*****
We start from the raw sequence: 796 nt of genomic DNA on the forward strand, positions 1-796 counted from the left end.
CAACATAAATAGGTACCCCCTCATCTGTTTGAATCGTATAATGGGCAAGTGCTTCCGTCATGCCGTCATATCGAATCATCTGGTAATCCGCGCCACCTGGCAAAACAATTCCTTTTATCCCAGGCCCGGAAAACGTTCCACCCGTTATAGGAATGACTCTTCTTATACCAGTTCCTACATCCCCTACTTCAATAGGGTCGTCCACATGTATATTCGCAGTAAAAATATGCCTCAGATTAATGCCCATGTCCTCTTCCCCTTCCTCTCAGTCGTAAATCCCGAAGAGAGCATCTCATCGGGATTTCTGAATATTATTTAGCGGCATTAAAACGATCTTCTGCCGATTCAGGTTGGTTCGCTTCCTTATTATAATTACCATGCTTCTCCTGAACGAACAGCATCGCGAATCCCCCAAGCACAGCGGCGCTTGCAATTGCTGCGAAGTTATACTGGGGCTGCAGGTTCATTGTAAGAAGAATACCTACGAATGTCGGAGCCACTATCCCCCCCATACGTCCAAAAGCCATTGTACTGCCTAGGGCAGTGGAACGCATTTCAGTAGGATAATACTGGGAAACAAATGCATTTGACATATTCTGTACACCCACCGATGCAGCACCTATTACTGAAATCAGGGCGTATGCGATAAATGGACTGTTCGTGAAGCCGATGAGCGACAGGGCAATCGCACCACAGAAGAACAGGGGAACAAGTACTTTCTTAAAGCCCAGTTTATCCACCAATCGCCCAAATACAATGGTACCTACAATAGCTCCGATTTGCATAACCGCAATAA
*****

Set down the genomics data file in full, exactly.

We start from the raw sequence: 796 nt of genomic DNA on the forward strand, positions 1-796 counted from the left end.
CAACATAAATAGGTACCCCCTCATCTGTTTGAATCGTATAATGGGCAAGTGCTTCCGTCATGCCGTCATATCGAATCATCTGGTAATCCGCGCCACCTGGCAAAACAATTCCTTTTATCCCAGGCCCGGAAAACGTTCCACCCGTTATAGGAATGACTCTTCTTATACCAGTTCCTACATCCCCTACTTCAATAGGGTCGTCCACATGTATATTCGCAGTAAAAATATGCCTCAGATTAATGCCCATGTCCTCTTCCCCTTCCTCTCAGTCGTAAATCCCGAAGAGAGCATCTCATCGGGATTTCTGAATATTATTTAGCGGCATTAAAACGATCTTCTGCCGATTCAGGTTGGTTCGCTTCCTTATTATAATTACCATGCTTCTCCTGAACGAACAGCATCGCGAATCCCCCAAGCACAGCGGCGCTTGCAATTGCTGCGAAGTTATACTGGGGCTGCAGGTTCATTGTAAGAAGAATACCTACGAATGTCGGAGCCACTATCCCCCCCATACGTCCAAAAGCCATTGTACTGCCTAGGGCAGTGGAACGCATTTCAGTAGGATAATACTGGGAAACAAATGCATTTGACATATTCTGTACACCCACCGATGCAGCACCTATTACTGAAATCAGGGCGTATGCGATAAATGGACTGTTCGTGAAGCCGATGAGCGACAGGGCAATCGCACCACAGAAGAACAGGGGAACAAGTACTTTCTTAAAGCCCAGTTTATCCACCAATCGCCCAAATACAATGGTACCTACAATAGCTCCGATTTGCATAACCGCAATAA